Obsolete or Disappearing Office Traits

As digital technology transforms our personal lives, it inevitably changes the way we work too. If you have been in an office for more than a decade, you’ve seen the advent—and demise—of fax machines, floppy disks, couriers, developing photos, and smoking in the office.

Following are some other office tools, supplies, machines, and well-established habits disappearing in our work lives.

Office traditions: using recipe cards to give a presentation; hanging a calendar; putting your business cards in a holder or a Rolodex; traveling for a business meeting; and holding a Christmas party for all staff

Technology-driven: tape recorder; fax machine; hand-held camera; desk phones; desktop computer; pencils; USB thumb drive; and mouse pads

Cultural shifts: formal business attire (ties and panty hose); a 9 to 5 job; corner office for executives; communal coffee pot; and the need to remember someone’s phone number or address

Paper-related: paper holder; notepads, 3-hole punch; cerlox binding; “wite-out” correction fluid; filing cabinet; staple remover; schedule planners; and erasers

It’ll be fascinating to see what the next 10 years will bring!

The Evolution of the Office

Remember when the media hailed the advent of “working from home?” Exciting. Then email made us reachable on weekends. Less exciting. Next, cell phones made us available… pretty much any time. Traditional work hours faded.

Technology advances our convenience factor and leaves “the old way” behind. As a result, we don’t use landline phones, desktop computers, or fax machines as much—if at all. Office workers stand at desks, answer email on smart phones at the grocery store, and instead of gathering at the traditional water cooler, carry personal water bottles.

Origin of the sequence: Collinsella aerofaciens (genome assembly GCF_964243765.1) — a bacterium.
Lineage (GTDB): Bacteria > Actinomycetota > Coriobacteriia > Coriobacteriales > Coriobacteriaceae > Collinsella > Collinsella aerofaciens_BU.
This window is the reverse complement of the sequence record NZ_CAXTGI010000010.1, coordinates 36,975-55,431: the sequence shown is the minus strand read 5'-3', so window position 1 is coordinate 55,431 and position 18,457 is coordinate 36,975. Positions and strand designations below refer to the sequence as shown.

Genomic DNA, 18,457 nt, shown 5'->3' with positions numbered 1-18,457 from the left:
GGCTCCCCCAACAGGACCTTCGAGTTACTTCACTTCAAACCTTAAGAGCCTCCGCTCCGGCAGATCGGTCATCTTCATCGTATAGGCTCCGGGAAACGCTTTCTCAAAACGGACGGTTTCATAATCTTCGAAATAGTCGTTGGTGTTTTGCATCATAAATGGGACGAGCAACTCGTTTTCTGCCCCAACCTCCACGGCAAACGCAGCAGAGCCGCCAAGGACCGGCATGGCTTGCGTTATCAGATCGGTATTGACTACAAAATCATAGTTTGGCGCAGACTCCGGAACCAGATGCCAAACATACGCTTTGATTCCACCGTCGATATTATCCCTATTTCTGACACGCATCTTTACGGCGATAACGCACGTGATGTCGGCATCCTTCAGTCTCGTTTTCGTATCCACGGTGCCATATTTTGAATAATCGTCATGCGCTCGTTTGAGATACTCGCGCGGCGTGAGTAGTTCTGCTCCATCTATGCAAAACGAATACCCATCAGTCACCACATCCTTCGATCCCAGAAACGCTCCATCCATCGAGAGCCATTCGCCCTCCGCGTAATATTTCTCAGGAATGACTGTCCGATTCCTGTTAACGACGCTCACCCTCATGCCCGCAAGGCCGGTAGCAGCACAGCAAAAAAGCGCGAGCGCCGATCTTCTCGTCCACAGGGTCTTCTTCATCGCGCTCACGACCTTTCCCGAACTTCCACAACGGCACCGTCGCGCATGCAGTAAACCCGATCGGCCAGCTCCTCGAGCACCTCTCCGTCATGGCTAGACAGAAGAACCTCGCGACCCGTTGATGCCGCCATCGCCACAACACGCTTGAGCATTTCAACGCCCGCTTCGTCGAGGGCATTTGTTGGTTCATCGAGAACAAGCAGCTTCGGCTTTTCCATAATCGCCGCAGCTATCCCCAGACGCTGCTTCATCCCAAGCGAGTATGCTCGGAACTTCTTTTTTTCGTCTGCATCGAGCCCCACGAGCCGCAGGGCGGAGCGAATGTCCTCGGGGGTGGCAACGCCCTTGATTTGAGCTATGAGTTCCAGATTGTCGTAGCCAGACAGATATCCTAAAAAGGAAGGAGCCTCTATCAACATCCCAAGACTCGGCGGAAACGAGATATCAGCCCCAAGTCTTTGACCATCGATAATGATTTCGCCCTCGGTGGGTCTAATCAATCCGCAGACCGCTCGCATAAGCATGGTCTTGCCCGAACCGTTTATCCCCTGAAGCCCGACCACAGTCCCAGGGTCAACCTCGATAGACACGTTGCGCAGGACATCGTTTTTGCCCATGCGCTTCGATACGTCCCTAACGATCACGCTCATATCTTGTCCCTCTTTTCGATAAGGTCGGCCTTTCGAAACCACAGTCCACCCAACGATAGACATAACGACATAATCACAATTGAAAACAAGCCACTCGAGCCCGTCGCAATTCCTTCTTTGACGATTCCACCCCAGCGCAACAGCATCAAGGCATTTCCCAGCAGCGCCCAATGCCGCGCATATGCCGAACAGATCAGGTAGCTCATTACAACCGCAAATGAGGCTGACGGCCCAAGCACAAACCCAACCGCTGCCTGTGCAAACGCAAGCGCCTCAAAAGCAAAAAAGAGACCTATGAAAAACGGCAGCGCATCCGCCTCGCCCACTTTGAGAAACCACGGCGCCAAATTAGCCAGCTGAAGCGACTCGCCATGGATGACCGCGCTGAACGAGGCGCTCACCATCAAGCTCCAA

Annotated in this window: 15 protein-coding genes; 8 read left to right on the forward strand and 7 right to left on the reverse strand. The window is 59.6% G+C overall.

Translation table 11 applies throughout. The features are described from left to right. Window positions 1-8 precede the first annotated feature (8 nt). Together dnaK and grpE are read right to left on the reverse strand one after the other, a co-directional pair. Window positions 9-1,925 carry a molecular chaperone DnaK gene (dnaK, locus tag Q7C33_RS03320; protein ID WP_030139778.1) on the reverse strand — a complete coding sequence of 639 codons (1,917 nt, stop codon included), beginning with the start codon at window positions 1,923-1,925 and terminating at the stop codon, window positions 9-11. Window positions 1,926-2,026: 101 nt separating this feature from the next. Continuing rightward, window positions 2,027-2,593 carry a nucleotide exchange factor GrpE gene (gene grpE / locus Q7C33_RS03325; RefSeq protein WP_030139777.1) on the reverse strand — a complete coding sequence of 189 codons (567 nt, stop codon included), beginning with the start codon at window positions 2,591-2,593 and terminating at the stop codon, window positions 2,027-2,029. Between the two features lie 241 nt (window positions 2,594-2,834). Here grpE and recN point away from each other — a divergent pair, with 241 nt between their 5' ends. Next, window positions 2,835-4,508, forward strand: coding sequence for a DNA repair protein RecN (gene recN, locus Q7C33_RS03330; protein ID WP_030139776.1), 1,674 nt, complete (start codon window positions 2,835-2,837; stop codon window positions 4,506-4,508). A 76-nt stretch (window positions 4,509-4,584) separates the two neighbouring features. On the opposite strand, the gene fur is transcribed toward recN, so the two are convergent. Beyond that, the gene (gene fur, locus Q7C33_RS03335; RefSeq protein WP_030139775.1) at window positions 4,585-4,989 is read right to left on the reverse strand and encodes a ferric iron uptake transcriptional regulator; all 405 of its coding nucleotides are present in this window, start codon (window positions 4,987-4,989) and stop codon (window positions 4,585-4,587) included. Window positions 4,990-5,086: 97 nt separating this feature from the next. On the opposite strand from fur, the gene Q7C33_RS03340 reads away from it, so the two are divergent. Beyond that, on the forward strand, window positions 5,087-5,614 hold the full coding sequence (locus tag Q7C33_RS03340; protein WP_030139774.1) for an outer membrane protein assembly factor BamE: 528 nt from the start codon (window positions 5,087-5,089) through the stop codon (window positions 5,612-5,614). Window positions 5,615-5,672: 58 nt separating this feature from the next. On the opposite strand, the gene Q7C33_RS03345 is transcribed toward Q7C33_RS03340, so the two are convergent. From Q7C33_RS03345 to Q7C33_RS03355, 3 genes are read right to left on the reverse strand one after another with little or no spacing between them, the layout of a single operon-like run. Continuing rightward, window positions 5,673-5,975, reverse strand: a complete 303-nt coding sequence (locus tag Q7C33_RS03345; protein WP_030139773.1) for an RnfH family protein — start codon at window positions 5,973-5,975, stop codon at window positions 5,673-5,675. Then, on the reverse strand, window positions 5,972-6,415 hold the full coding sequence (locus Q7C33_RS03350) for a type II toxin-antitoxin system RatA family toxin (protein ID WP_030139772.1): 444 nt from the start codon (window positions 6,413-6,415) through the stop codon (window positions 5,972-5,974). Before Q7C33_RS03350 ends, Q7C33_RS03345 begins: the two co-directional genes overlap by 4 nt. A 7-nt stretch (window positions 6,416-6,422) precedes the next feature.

Here are other office customs altered or made obsolete by the digital age:

Coffee and tea breaks. Like the water cooler, there used to be a communal coffee pot. Now, employees go to Starbucks or Tim Hortons for their java fix. It’s an opportunity to get out of the office and perhaps catch up with a colleague.

Filing cabinets. As we work on the go much more often, we are keeping files electronically, and not in paper format, file folders, or binders. So if you don’t need to physically file paper anymore, don’t like it, have time, or just don’t want to, get rid of the filing cabinet to make space for something else. Like a popcorn machine.

An individual office or workspace. Conventional places to work have evolved from employees having their own space, to sharing them. While having a door and ceiling is often a status symbol in an organization, many companies want to level the playing field: collaborative spaces signal a new office culture.

As such, Millennials often line both sides of long tables tapping away at their laptops, usually at a start-up. And while some companies pack staff into cubicle spaces, many head offices set up extra workspaces for visiting employees.

For those who have an office, those are changing too. Many employees only need a small desk, a chair, and a laptop. It’s becoming rare to need a pen, staple remover, notepad, or even a schedule book. In a world of stuff, we are paring down.

The Office Building. If you were to take a poll of where each employee was one day in 1977, almost everyone would be in the office, or out smoking. If you took a poll in 2017, workers would be scattered: getting coffee, at the gym, at a seminar, working from home, on a conference call to France, FaceTiming a colleague in Japan, collaborating over a ping pong table, visiting a satellite office, or on a company brainstorming retreat.

Clearly, digital advances have impacted the way we work and changed our corporate culture. Yes we’ve given up some privacy, but gained flexibility, freedom, and self-determination. I think that’s exciting.